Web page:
U.S. and international legislators recounted their personal experiences and demanded action during an IDDP forum on online hate against women.
By Ruth Steinhardt
Social media platforms must do more to protect women from the online attacks that too often end their public service careers, lawmakers said Thursday at a virtual forum on online misogyny hosted by the George Washington University’s Institute for Data, Democracy & Politics (IDDP).
“As women in politics, we take these slings and arrows as part of life, but what we probably haven’t spent any time reflecting on is how it permeates everything and how it deters a lot of women from engaging in the process,” said U.S. Rep. Jackie Speier (D-Calif.), whose district houses the headquarters of both Facebook and YouTube.
The problem is compounded for women of color, who are targeted for their race as well as their gender, said Arisa Hatch, vice president of racial justice organization Color of Change. Studies suggest that women are 27 times more likely to be victims of online violence than men, and one study suggests that Black women are 84 percent more likely to receive abusive Tweets than white women in equivalent positions.
Ms. Hatch said the epidemic of misogyny on Facebook is particularly galling in light of executive Sheryl Sandberg’s claims to feminism.
“You can’t just keep telling women to ‘lean in’ in the face of violent, derogatory and dehumanizing speech,” Ms. Hatch said. “How many potential women candidates are unwilling to persist through these types of harms?”
Accordingly, Ms. Speier announced, she and 100 other U.S. and international lawmakers, including House Speaker Nancy Pelosi (D-Calif.), have signed a letter to Facebook executives demanding the platform take serious action to address online hate and violence against women.
“Social media has to be able to control [online misogyny] to a degree—not to step on freedom of speech, but to put some parameters on what can be said and how it can be said,” said Christine Todd Whitman, former Republican governor of New Jersey and president of the Whitman Strategy Group.
Besides Ms. Hatch, Ms. Speier and Ms. Todd Whitman, participants in Thursday’s forum also included Seyi Akiwowo, founder and executive director of Glitch and former East London city councilor; Sen. Tammy Baldwin (D-Wis.); and Renate Künast, member of the German Bundestag. IDDP Director Rebekah Tromble, an associate professor in the School of Media and Public Affairs, moderated the discussion.
Ms. Künast said she and other European lawmakers are “fed up” with Twitter and Facebook, whose models may actually incentivize inflammatory speech against women.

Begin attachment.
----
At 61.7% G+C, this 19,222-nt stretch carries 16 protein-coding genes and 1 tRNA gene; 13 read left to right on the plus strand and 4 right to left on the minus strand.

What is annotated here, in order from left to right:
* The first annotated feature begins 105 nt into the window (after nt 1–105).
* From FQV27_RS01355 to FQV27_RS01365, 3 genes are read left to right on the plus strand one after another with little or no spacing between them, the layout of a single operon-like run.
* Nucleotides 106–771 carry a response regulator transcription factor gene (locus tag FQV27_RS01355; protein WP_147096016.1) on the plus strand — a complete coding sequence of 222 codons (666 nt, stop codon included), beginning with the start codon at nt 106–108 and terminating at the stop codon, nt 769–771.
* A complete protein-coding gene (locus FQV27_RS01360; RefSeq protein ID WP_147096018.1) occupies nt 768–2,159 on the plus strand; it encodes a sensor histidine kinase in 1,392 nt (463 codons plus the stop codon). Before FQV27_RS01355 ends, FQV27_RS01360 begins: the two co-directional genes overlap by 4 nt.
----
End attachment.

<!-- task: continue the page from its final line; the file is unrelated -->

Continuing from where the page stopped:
“It’s their strategy that they allow, especially Facebook, right-wing extremism and antifeminism to organize on their social media, and they are earning a lot of money with it,” she said.
Several participants, including Ms. Speier and Ms. Baldwin, said they no longer read the comment on their own social media and rely on their staff to filter out particularly noxious content. Ms. Speier, who survived after being shot five times by associates of Jim Jones just hours before the cult leader massacred his followers in 1978, said she’s been told she should have been “finished off at Jonestown” and that “she has a red dot on her forehead and so does her family.” During her campaign against Marines United, a Facebook group that posted nonconsensual pornographic photos of female Marines, credible threats drove Ms. Speier and her family out of their home for days.
Ms. Baldwin, the first openly gay politician elected to the Senate, said she avoids reading comments “as a matter of mental health.” But as with race, she said, an LGBTQ+ identity makes women even more vulnerable to attack. And while she and other politicians have support systems and communications teams to shield them from some of the online ugliness, most women have no such protection. Ms. Baldwin said she’d spoken to a young Black politician in her state who has received threats against herself and her family which she lacks the resources to ignore.
“We’ve got to take more action, and we’ve got to insist that social media platforms take more action,” Ms. Baldwin said. “We also have to reexamine decades-old policies that are currently governing these social media platforms and give them wide immunity to not be held accountable for, and not moderate, the content they allow to be posted.”
Ms. Akiwowo agreed that outdated norms contribute to online abuse, and that it is necessary to educate people to see themselves as good citizens online in the same way they do in the world. She said the COVID-19 pandemic also has required many women to spend increased time on the internet, which has removed some of the mental and emotional boundaries that keep online hate from spilling into women’s home lives.
“When we knew we were having a lockdown and imposing the workplace on people’s gardens and living rooms and kitchen tables, we had no mechanisms or framework to support that transition—to provide guidance to employers around how they support their employees,” she said. “We ask for there to be an investment in digital citizenship education, because we have to start establishing new norms of behavior and cultures around the online space.”
As a symptom, participants agreed that the woman Joe Biden chooses as his running mate will face an onslaught of anonymous hate and the best remedy will be a robust support system from other women in public life.
“She is going to be given one of the highest opportunities that any woman can have, and she has got—it’s unfortunate but true, and women have had to do this forever—she’s got to rise above it,” Ms. Todd Whitman said. “This is going to be brutal.”